Texas Expands Sexual Harassment Laws
New Sexual Harassment Laws
The Texas Legislature has recently passed two laws modifying and enhancing protections for workers with respect to sexual harassment in the workplace. The new laws are effective as of September 1, 2021. Tex. Lab. Code, §§ 21.201(g) and 201.202(a-1).
Of particular importance are these provisions:
- Small employers — even those with only one employee — will now be required to comply with Texas anti-sexual harassment laws including being required to provide anti-sexual harassment training and being liable for not addressing sexual harassment complaints
- Supervisors, managers and other individuals may now be held directly liable for sexual harassment — “supervisors” are those who act “directly in the interest of an employer in relation to an employee”
- Workers will now have 300 days instead of 180 to file a complaint for sexual harassment with the Texas Workforce Commission — this brings Texas in line with the federal deadline for filing complaints of sexual harassment under federal laws
- The standard for Texas employer liability has changed; under the new laws, an “unlawful employment practice” exists where an employer knew or should have known about the sexual harassment behavior and failed to take “immediate and appropriate corrective action” — the old standard was an employer’s failure to take “prompt remedial action”
These changes are “wins” for employees in Texas. Workers should know that their protected rights as workers include the right to be free from discrimination, sexual harassment and/or a hostile workplace.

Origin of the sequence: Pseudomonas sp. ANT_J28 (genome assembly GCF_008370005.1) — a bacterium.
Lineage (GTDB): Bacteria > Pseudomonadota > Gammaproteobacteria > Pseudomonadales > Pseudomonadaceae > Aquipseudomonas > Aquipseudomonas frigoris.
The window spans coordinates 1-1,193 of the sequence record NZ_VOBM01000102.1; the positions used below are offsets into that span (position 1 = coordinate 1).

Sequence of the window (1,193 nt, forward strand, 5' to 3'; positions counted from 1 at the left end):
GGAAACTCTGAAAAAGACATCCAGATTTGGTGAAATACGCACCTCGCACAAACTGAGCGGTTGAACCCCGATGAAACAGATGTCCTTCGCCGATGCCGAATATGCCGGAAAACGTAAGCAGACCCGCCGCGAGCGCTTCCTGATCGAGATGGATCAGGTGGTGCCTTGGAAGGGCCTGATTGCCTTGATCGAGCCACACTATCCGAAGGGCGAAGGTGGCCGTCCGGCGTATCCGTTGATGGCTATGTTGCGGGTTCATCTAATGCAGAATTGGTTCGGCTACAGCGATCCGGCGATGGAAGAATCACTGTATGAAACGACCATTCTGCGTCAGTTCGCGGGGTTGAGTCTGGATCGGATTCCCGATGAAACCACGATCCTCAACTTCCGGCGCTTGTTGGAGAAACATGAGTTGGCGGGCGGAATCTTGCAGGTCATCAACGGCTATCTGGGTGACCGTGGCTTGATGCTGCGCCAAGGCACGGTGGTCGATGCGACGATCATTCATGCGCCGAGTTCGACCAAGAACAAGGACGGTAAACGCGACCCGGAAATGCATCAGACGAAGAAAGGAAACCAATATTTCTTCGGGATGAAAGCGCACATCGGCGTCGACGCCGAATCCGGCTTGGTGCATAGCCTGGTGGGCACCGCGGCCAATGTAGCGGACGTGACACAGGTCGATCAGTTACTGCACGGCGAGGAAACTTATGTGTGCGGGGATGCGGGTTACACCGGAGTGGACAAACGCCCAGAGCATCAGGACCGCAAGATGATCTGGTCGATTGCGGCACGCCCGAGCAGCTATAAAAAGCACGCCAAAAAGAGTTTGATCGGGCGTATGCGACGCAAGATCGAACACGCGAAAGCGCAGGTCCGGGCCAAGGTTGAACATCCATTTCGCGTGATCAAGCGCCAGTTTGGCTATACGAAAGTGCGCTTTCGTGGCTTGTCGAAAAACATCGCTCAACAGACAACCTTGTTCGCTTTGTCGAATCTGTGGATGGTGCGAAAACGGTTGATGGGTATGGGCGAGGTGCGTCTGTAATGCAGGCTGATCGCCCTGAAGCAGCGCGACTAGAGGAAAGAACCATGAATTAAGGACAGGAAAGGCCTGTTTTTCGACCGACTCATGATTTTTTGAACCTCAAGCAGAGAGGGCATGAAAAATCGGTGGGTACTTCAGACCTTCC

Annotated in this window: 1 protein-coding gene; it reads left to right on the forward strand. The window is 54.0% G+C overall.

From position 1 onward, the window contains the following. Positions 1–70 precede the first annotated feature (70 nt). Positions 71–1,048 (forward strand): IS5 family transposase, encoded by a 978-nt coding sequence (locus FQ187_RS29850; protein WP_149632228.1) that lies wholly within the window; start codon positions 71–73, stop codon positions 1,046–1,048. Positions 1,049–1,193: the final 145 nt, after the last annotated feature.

Generally, legally actionable sexual harassment in the workplace comes in two forms — quid pro quo harassment and hostile work environment. The first is where a boss or supervisor demands sexual favors in exchange for providing an employment benefit like a job, a raise in pay, a desirable work shift, etc. Quid pro quo can also happen if an adverse employment action is threatened if the worker refuses to submit to a sexual demand. Such actions are 100% illegal. A hostile working environment exists where the work culture and/or environment is intimidating, hostile or offensive based on sexual conduct. A hostile working environment can exist even if there is no effort at demanding a quid pro quo. A wide variety of behavior can create a sexually hostile work environment. Examples include a workplace that tolerates:
- Sexual remarks about workers’ bodies, clothing or appearances
- Sexually offensive jokes
- Sexual comments about real or imagined sexual conduct or sexual orientation
- Displays of pornography or sexual images
- Unwanted touching
- Sexual battery or rape
- And more
If you think you have been the victim of sexual harassment at work, you should seek the advice and counsel of experienced employee rights attorneys like the ones at Herrmann Law. Sexual harassment in the workplace is not allowed. You have rights as an employee and your employer can be brought to justice.
Call the Employee Rights Attorneys at Herrmann Law Today
For more information, call the Employee Rights attorneys at Herrmann Law. If you think that your employer has violated your rights as an employee, call us. We are proven, experienced, employee-focused attorneys representing workers across the United States in all types of workplace disputes. Use our Online Contact page or call us at (817) 479-9229.